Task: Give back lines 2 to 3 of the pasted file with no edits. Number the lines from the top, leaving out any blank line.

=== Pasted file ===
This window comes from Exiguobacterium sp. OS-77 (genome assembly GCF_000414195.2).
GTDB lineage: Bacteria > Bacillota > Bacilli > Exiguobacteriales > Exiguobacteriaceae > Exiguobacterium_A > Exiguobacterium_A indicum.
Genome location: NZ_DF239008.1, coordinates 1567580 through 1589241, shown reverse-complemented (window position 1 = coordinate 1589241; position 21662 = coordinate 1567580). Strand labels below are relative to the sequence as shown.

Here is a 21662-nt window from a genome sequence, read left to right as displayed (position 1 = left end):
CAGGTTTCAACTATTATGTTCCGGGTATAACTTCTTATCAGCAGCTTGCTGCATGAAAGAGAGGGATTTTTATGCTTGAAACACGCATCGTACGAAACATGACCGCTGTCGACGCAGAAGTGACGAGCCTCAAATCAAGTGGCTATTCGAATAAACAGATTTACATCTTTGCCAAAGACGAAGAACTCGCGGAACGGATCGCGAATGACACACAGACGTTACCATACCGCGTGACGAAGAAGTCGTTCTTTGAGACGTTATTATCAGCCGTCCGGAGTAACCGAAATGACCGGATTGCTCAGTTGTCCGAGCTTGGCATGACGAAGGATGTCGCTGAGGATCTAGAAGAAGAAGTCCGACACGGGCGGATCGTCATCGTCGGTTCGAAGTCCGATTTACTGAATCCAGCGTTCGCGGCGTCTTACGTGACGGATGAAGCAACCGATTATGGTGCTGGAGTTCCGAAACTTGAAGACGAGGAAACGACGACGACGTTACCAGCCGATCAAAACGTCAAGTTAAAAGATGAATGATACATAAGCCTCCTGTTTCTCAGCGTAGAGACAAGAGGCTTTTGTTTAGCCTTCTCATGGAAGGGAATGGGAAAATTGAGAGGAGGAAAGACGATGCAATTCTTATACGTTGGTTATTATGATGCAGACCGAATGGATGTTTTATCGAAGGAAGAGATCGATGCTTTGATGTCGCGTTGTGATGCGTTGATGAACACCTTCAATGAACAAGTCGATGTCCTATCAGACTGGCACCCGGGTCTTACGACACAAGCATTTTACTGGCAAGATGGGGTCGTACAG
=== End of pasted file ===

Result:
GTDB lineage: Bacteria > Bacillota > Bacilli > Exiguobacteriales > Exiguobacteriaceae > Exiguobacterium_A > Exiguobacterium_A indicum.
Genome location: NZ_DF239008.1, coordinates 1567580 through 1589241, shown reverse-complemented (window position 1 = coordinate 1589241; position 21662 = coordinate 1567580). Strand labels below are relative to the sequence as shown.